Flash Movie Review: The Hollars

Unless there is something seriously dramatic going on there is no way to know your family may be different from other families. This is one of the reasons we initially grow up believing we are just normal. However once you start experiencing the dynamics within other families it can be eye opening. I remember the first time my best friend invited me for dinner when we were in 3rd grade. Sitting there I knew something was just different about his family. His older brother sat at the dinner table with us and the parents, but he never said a word to me or his younger brother. He only would talk to the parents but just barely. To an outsider they would say that brother was just being rude, but to a young me I thought he was mean. As I grew and had more opportunities to be around other families I actually started to enjoy the experiences. I wonder if that was the start of my interest in pursuing interests in psychology. A college friend invited me to their home for the weekend where I wound up feeling like I was on one of those old family television shows from the 1950s or 60s. Every family member would get dressed up for dinner; I could not understand how the mother could cook an entire meal yet look like she was ready to go out on the town. There was another family I experienced that cursed at each other like they were just having a friendly conversation. Oh and how could I forget the family that shared a meal with me where all and I mean all the home cooked foods were barely edible to me? I do not want to sound ungrateful but nothing tasted like it was supposed to taste and some things did not look like they were cooked enough; yet all of the family members carried on about the food as if it were the best thing since sliced bread. It just goes to show there really is no such thing as a “normal” family.   ONLY after his mother was admitted into the hospital did John Hollar, played by John Krasinski (Away We Go, 13 Hours), travel back home to be with his family. One tends to forget about their family when they are away from them. This film festival nominated comedic drama also starred Margo Martindale (The Hours, August: Osage County) as Sally Hollar, Sharlto Copley (Elysium, District ) as Ron Hollar and Richard Jenkins (The Visitor, The Cabin in the Woods) as Don Hollar. I thought Margo and Richard were the best out of the cast. The story had fun moments in it but there really was nothing that moved me to think I was watching a good movie. Maybe because there were a variety of issues taking place I felt nothing stood out except for Margo’s character. The actors tried their best I believe and John who also directed did a decent job; but the ending left me with a blah feeling. I do not know if it is because I have seen my share of dysfunctional families that I did not think this film was any big deal.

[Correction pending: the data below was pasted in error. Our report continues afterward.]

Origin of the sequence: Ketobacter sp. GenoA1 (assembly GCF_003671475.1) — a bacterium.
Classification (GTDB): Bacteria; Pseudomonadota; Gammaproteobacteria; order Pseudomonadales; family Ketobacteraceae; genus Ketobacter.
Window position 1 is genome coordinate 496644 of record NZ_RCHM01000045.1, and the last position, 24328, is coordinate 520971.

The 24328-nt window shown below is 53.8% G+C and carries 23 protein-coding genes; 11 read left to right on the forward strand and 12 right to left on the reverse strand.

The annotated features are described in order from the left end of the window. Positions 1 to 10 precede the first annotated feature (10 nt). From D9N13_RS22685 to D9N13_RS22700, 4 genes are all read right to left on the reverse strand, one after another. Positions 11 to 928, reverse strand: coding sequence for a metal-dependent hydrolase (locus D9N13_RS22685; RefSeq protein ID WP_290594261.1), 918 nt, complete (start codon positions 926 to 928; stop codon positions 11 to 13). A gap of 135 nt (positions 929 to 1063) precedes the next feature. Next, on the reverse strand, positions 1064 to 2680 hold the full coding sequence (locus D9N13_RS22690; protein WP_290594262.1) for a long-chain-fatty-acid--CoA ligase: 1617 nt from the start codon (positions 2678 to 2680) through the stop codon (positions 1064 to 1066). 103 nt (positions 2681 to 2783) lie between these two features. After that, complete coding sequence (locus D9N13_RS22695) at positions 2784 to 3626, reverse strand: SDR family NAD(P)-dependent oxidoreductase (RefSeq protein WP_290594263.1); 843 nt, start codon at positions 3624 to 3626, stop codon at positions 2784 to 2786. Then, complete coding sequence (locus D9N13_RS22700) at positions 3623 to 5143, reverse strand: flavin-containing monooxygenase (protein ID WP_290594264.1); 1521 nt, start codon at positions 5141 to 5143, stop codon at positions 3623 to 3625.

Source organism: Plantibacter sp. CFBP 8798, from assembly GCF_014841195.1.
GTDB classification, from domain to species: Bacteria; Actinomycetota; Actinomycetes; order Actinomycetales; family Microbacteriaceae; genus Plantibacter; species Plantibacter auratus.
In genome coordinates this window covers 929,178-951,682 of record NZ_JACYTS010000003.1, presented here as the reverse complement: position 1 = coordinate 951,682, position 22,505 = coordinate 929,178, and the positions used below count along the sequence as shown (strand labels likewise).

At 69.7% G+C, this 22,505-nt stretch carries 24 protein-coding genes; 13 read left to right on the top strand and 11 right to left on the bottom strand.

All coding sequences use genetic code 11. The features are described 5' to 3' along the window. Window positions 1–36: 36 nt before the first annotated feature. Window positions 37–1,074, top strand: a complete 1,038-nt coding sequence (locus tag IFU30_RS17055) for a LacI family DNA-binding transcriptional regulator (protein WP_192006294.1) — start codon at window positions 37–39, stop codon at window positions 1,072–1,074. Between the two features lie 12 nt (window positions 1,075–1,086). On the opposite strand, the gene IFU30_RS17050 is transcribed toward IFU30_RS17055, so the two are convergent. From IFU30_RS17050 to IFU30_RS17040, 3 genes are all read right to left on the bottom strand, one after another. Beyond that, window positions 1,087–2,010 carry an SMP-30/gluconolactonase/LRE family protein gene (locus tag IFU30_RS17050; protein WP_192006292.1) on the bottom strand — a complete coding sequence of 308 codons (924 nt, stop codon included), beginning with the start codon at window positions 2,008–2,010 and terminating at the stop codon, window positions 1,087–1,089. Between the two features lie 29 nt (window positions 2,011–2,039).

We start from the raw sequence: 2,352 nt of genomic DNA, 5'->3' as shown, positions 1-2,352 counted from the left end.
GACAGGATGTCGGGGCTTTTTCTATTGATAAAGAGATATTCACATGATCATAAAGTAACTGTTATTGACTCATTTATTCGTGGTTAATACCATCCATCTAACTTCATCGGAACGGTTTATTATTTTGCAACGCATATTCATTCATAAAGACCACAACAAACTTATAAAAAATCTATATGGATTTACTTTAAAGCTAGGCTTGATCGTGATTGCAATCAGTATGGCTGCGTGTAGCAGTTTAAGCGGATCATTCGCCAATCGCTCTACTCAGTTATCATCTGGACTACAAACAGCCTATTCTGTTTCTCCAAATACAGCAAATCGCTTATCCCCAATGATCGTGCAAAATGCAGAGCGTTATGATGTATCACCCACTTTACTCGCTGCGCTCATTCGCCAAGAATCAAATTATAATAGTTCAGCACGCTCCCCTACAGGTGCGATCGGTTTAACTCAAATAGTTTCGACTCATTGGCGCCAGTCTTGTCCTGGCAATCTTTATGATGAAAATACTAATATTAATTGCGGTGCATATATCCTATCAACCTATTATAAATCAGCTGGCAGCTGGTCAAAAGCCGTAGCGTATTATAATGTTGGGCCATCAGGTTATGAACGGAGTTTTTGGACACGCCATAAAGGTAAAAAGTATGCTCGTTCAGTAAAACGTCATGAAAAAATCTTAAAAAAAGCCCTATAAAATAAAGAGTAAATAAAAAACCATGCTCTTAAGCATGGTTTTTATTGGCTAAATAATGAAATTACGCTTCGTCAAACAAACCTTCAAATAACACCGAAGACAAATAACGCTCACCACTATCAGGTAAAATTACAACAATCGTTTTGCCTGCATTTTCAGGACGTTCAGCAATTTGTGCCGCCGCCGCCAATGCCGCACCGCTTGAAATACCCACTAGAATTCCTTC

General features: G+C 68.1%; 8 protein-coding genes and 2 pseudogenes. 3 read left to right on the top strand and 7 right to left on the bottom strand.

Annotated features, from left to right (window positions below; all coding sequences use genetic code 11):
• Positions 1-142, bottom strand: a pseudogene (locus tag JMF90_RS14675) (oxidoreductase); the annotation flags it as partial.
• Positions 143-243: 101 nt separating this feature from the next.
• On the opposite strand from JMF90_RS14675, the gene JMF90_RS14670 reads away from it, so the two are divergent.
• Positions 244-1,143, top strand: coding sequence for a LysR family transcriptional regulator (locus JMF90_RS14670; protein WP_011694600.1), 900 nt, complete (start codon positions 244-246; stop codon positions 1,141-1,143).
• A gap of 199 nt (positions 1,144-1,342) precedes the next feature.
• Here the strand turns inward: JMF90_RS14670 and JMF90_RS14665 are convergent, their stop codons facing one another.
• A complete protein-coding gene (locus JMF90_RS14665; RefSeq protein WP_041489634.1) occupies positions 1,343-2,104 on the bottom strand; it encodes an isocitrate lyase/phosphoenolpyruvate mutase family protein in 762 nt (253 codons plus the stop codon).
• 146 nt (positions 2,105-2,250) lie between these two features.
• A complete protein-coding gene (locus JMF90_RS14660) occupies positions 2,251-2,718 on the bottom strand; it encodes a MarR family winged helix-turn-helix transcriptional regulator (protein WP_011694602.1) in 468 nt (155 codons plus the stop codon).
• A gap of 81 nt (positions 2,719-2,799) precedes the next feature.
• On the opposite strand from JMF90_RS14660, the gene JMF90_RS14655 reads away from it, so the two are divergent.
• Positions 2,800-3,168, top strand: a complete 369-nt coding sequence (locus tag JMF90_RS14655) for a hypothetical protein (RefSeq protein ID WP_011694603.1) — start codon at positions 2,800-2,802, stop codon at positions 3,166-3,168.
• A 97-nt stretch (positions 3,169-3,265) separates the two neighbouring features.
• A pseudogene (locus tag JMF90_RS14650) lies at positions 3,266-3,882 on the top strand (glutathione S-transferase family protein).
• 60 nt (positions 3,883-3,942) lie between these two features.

2 stars

 

 

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About moviejoltz

From a long line of movie afficionados, one brother was the #1 renter of movies in the country with Blockbuster, I am following in the same traditions that came before me. To balance out the long hours seated in dark movie theaters, I also teach yoga and cycling. For the past 3 years, I have correctly picked the major Oscar winners... so join me as we explore the wonder of movies and search for that perfect 4 star movie.

Posted on September 8, 2016, in Dramedy and tagged , , , , , , , , , , . Bookmark the permalink. 2 Comments.

  1. When my now-husband came to my family’s first Thanksgiving dinner over 25 years ago with a gathering of about 15, he was dumbfounded as to why he never got passed the potatoes or anything else and why everyone was just grabbing and reaching all over the table for food. I was like “hey, you either grab it or ask someone to pass it to you!” I am sure that would have flabbergasted you too, lol. That behavior was just standard operating procedure in my huge family. 🙂 Now of course I see it as a bit rude, but when you had a bunch of hungry kids, it’s just how we did it.

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